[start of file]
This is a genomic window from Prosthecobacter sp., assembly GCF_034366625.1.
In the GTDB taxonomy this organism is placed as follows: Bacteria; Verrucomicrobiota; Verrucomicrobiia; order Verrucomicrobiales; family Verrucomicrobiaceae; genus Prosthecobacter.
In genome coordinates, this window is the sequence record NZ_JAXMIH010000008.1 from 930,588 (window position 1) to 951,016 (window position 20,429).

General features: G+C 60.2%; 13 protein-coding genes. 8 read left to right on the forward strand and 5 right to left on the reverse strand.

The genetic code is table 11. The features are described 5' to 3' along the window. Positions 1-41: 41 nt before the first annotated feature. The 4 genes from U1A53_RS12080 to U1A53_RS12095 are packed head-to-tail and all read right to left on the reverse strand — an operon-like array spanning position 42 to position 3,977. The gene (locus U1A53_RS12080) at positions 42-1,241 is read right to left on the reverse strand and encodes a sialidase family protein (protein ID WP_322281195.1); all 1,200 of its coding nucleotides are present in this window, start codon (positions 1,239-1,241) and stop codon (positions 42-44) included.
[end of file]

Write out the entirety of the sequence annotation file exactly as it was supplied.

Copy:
This is a genomic window from Prosthecobacter sp., assembly GCF_034366625.1.
In the GTDB taxonomy this organism is placed as follows: Bacteria; Verrucomicrobiota; Verrucomicrobiia; order Verrucomicrobiales; family Verrucomicrobiaceae; genus Prosthecobacter.
In genome coordinates, this window is the sequence record NZ_JAXMIH010000008.1 from 930,588 (window position 1) to 951,016 (window position 20,429).

General features: G+C 60.2%; 13 protein-coding genes. 8 read left to right on the forward strand and 5 right to left on the reverse strand.

The genetic code is table 11. The features are described 5' to 3' along the window. Positions 1-41: 41 nt before the first annotated feature. The 4 genes from U1A53_RS12080 to U1A53_RS12095 are packed head-to-tail and all read right to left on the reverse strand — an operon-like array spanning position 42 to position 3,977. The gene (locus U1A53_RS12080) at positions 42-1,241 is read right to left on the reverse strand and encodes a sialidase family protein (protein ID WP_322281195.1); all 1,200 of its coding nucleotides are present in this window, start codon (positions 1,239-1,241) and stop codon (positions 42-44) included.